There is a bracha (blessing) made after the first time a Chosson and Kallah have relations in the case that she was a basuleh (when there was a complete bia.) The makor for this Bracha is the Rosh (Kasubos Perek 1 Siman 15 -- makor in the Gaonim) and is brought by many other rishonim as well (some don't bring it.) However it's brought in Shulchan Arun Evan HaEzer Siman 63 Sif 1. However l'maseh it is my impression that those that say the bracha do so without Shem U'Malkus. If someone didn't recite this bracha by the first bia (or right afterwards) may it be said even after? The question is perhaps not so strong since there is no Shem U'Malchus. However in general is there a reason or an inyun to say it even after the first time if it wasn't said to begin with (not necessarily by the second time the couple has relations, perhaps even at a general time when the person remembers that they didn't say the bracha.)
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See the Chelkat Mechokek to the Shulchan Aruch there who rules that the only reason it isn't recited Over Laasiyatan (before the action, as is generally required with mitzva brachot) is because there is no way to know before hand if the woman is actually a Betulah.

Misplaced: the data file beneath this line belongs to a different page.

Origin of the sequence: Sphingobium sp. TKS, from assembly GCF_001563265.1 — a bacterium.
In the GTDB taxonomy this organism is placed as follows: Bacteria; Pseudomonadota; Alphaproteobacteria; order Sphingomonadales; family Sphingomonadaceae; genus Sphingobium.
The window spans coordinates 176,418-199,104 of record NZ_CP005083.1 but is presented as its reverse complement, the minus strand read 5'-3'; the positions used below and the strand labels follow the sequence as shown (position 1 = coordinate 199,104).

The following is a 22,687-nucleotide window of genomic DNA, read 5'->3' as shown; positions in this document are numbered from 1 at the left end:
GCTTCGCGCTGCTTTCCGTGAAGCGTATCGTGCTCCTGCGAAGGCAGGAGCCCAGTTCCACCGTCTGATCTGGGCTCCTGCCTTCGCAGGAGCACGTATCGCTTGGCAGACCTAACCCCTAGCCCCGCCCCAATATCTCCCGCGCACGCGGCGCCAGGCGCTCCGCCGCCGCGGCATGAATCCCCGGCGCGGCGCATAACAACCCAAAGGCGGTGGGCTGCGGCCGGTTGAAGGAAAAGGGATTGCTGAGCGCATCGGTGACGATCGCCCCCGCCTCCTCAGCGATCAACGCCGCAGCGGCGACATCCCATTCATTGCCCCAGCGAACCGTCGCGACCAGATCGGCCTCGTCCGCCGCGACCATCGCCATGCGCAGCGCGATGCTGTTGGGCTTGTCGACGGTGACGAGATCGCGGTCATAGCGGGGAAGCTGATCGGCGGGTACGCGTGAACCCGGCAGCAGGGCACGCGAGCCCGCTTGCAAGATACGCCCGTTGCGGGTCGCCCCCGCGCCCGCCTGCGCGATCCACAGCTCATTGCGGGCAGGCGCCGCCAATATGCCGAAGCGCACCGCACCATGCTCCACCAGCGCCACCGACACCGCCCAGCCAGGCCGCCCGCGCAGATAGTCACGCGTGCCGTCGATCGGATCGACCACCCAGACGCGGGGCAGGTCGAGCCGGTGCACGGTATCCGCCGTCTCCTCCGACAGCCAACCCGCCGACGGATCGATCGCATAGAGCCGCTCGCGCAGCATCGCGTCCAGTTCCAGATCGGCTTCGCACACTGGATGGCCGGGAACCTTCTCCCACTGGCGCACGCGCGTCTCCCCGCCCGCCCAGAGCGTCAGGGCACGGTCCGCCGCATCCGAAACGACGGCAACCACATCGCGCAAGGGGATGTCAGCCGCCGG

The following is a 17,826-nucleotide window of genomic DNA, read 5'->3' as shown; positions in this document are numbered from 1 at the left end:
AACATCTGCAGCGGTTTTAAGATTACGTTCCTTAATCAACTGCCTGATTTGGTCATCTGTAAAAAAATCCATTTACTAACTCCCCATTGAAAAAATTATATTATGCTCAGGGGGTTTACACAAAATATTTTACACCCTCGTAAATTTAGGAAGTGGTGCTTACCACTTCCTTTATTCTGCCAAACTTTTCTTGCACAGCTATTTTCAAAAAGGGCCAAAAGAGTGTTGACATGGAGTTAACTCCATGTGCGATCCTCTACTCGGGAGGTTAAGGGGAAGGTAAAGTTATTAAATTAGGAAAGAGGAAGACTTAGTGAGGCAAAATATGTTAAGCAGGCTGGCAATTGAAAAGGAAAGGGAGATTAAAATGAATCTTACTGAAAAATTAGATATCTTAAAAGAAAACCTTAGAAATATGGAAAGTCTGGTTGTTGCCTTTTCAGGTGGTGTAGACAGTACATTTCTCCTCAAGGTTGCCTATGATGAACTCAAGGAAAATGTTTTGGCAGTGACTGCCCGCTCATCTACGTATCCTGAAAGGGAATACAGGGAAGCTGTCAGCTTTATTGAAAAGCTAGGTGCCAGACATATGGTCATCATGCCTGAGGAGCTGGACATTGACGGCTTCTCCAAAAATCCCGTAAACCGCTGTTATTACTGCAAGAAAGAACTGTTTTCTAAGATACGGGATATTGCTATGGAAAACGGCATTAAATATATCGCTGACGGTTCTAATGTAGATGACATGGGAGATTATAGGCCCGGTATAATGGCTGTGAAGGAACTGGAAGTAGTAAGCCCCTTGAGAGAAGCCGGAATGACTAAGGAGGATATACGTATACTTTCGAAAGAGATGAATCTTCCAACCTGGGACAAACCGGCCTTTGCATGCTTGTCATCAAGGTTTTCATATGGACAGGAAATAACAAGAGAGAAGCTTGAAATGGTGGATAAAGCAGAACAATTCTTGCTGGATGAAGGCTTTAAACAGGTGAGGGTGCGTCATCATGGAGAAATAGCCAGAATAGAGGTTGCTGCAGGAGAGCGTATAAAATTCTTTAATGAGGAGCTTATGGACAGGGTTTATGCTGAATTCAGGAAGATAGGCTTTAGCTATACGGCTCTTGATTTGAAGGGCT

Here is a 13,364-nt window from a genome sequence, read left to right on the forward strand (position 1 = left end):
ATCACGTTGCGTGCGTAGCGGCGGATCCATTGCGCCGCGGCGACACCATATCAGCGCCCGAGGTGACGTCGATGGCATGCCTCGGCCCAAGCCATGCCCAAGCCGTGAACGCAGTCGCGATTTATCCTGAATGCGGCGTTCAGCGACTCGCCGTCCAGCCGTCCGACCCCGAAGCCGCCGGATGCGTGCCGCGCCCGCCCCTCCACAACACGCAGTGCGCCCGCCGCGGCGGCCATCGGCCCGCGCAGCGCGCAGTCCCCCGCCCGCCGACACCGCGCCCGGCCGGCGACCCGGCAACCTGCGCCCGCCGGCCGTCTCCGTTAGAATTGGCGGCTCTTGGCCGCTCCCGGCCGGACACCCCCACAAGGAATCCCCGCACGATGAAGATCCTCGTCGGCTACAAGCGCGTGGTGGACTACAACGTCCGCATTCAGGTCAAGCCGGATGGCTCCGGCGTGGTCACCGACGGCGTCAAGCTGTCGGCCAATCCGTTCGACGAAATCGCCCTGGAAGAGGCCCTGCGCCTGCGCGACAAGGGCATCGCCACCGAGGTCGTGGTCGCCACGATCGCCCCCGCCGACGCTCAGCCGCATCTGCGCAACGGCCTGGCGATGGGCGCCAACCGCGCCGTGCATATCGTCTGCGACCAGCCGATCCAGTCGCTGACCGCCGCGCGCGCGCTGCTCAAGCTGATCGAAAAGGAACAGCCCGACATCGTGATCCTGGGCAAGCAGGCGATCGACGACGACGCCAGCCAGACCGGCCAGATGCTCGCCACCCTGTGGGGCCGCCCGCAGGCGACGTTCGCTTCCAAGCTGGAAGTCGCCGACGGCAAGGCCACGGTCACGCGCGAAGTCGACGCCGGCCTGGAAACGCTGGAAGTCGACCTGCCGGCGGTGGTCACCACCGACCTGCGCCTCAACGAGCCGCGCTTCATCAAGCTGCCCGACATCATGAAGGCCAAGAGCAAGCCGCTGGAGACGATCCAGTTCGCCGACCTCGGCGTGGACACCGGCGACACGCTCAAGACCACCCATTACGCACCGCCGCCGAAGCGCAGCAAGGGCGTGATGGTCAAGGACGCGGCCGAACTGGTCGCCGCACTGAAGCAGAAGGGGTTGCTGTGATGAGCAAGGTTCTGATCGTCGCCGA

There is a general argument if the requirement of Over Laasiyatan in general is absolute, or if the blessing can still be said after the mitzva post facto. The Rama (YD 19:1) rules like the Or Zarua that post facto the blessing can still be said after the mitzva, but he qualifies that it must still be סמוך = adjacent to the mitzva. Accordingly, it would seem that the allowed time for your bracha is only 'adjacent' to the original time (I don't have an exact number of minutes on that).